Booming Quantitative Jobs: A Recipe for Efficiency or Risk?

Negative sentiment over the war in Ukraine has failed to dampen the ongoing appetite for quantitative talent. But as quantitative jobs overtake roles in operations and technology, are banks becoming more efficient or are they cooking up another storm led by the smartest guys in the room?

The graph below shows the growth in the number of jobs posted on eFinancialCareers in the first quarter of 2022 compared to the first quarter of 2021. Credit, quants and commodities were the winners while trading, technology and FX suffered. As global markets revenues for banks largely declined in the first quarter of 2022, Goldman Sachs recorded a stellar quarter in their commodity arm and it is not surprising that the United States – which has displayed sustained employment growth in March – is the region that generated the most hires this year.

However, the growth of quant roles is not being matched by a hiring frenzy in operations or (perhaps surprisingly) technology, suggesting that quants are being hired to streamline and automate. Some saw dangers there. Rob Mannix, quantitative investing editor at, sees this as a worrying developmentespecially in the light of the war in Ukraine. Russian sanctions – and their associated problems of pricing anomalies, trade shutdowns and margin calls – have the “potential to confuse the most elegant ideas”.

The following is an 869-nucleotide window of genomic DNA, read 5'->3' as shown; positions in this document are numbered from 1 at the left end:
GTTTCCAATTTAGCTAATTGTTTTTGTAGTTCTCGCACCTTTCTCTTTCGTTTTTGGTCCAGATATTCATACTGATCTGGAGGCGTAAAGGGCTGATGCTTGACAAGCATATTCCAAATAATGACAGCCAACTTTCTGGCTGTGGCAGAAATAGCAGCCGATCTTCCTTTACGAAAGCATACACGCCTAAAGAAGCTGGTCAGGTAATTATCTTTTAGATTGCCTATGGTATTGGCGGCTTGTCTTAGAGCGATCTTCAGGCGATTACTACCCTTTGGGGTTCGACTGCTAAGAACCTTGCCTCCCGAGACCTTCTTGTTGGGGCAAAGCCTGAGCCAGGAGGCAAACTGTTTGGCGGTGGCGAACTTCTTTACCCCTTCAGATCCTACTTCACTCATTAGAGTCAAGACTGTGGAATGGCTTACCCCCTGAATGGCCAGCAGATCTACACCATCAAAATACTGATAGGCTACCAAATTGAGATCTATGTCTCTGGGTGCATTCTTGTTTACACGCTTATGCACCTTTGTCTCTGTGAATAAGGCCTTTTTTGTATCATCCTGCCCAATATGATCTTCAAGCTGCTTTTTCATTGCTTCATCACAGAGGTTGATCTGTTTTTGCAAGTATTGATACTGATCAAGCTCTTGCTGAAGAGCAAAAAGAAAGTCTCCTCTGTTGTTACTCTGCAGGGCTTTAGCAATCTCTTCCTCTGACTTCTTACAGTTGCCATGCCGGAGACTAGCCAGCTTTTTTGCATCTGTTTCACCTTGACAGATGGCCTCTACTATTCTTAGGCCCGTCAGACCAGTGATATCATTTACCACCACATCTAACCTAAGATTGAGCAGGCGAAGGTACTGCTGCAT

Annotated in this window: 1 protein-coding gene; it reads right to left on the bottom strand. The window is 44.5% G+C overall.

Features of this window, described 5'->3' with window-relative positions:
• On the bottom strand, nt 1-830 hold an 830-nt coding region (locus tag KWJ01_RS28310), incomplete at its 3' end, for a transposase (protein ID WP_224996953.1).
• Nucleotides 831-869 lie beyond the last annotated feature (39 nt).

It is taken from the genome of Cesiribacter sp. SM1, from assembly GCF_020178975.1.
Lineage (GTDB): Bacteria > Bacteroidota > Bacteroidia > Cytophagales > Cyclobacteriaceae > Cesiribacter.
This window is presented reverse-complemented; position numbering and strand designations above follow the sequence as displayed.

However, trend-following quantitative hedge funds are having their best year in nearly two decades, having piled into raw materials ahead of Russia’s invasion. The prestigious New York quantitative trade store Jane Street has wage increase of at least 20% in the midst of a talent war. The finance job market is volatile, so as M&A bankers did in their own talent wars in 2021, now is probably a good time for quants to start polishing their CVs and getting ready. to what can be particularly difficult interview questions.

The good news is that quantitative hiring could stay strong for some time. Quants these days are not just involved in derivatives trading and pricing, many are now ‘strats’ involved in automating functions that previously involved human beings. The last time there was a major crisis in Asia, Long-Term Capital Management, a hedge fund that housed some of the smartest quants in the 1990s, was squeezed by margin calls and exposure to the Russia. This time, the quants are involved in more prosaic activities.

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